“Half a mile from this place, at the foot of the mountain, in a large cave full of human bones, perhaps several wagon loads; some of which are small, and others very large”
(Haywood 1823 pg. 153)
New York State:
“The bones were of individuals of both sexes and of all ages. Among them were a few fetal bones. Many of the skulls bore marks of violence, leading to the belief that they were broken before burial.”
“Mr. Ramey, the owner of the mound, speaks about digging in one part of the field and finding heaps of bones eight feet deep, and says that the bones are everywhere present.”
(Peet 1892 pg. 163)
New York State:
“Human bones have been discovered beneath the leaves; and in nearly every part of the trench skeletons of adults of both sexes, of children, and infants, have been found, covered only by the vegetable accumulations. They seem to have been thrown together promiscuously.”
New York State:
“Among them may be mentioned the “bone-pits,” or deposits of human bones. One is found near the village of Brownsville, on Black River. It is described as a pit, ten or twelve feet square, by perhaps four feet deep, in which are promiscuously heaped together a large number of human skeletons.”
Once again the Geography of the BoM switches around conveniently from the Large one to the Small one. There is no question that the BoM is a great book. The lessons in human relationships [good or bad in 21st century perspective] are still valid. But if as the Church essay states the ol’ Lamanites were here by themselves there is not enough time in isolation to have lost immunity to Euro-Asian diseases to which the original Nephites were immune, since they had Euro-Asian beasts and pets with them. MesoaAmerica as well as the North East could have used some of that immunity when the white settlers showed up. Currently no work that I’m aware of has been written in the relationship of the Thule people and the Norse from 900 CE to 1300 CE as far as disease. Either small or large geography notwithstanding Native people died in large numbers due to Euro-Asian diseases brought about by exposure to White Settlers and their cattle and pets. The BoM is still a great book but for the philosophy and human story that it tells………not the accuracy of the story. Unless of course North East Native people are different somewhat to the more usual suspects of Pueblo, Plains and Mesoaamerican natives.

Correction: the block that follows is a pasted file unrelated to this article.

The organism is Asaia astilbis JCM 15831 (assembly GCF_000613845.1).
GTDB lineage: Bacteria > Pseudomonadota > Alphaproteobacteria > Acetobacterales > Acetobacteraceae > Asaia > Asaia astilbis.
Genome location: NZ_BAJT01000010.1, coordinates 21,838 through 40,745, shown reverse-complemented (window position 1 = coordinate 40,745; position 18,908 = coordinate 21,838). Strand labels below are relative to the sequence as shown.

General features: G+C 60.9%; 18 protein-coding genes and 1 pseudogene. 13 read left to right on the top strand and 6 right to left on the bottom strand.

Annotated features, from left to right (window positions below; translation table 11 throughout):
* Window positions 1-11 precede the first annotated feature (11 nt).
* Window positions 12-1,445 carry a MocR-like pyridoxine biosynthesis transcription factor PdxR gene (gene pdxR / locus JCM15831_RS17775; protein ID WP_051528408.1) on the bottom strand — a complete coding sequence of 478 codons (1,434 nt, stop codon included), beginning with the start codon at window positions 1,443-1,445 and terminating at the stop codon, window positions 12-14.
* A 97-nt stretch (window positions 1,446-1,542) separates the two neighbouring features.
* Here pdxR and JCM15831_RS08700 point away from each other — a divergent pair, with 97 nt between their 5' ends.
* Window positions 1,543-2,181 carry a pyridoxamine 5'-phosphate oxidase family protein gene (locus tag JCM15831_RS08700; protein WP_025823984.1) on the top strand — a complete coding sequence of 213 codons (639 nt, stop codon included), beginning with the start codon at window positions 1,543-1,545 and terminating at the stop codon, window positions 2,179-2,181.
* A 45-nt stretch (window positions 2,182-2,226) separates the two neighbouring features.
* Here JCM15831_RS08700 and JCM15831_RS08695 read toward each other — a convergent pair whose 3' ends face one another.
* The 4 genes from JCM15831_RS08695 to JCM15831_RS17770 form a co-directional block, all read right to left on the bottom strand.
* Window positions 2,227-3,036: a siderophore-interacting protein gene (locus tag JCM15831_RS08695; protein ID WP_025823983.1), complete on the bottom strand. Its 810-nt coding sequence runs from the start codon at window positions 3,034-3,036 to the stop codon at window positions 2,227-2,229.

Here is one more food for thought. Although its confirmed by archeologist that prehistoric native Americans made metal breastplates and head plates. It has not been confirmed the use of smelting iron or the making of swords but early settlers did find iron swords in Hopewell and Adena mounds.
18 But behold, their naked skins and their bare heads were exposed to the sharp swords of the Nephites; yea, behold they were pierced and smitten, yea, and did fall exceedingly fast before the swords of the Nephites; and they began to be swept down, even as the soldier of Moroni had prophesied.
Mosiah 8:11. In reference to Jaredite swords
11 And again, they have brought swords, the hilts thereof have perished, and the blades thereof were cankered with rust;
“In digging the Louisville canal, nineteen feet below the surface, with the coals of the last domestic fire upon them, medals of copper and silver, swords and other implements of iron. Mr. Flint assures us that he has seen these strange ancient swords.”
(Conant, pg. 111, 1879)
(Items found in Hopewell Indian Ruins)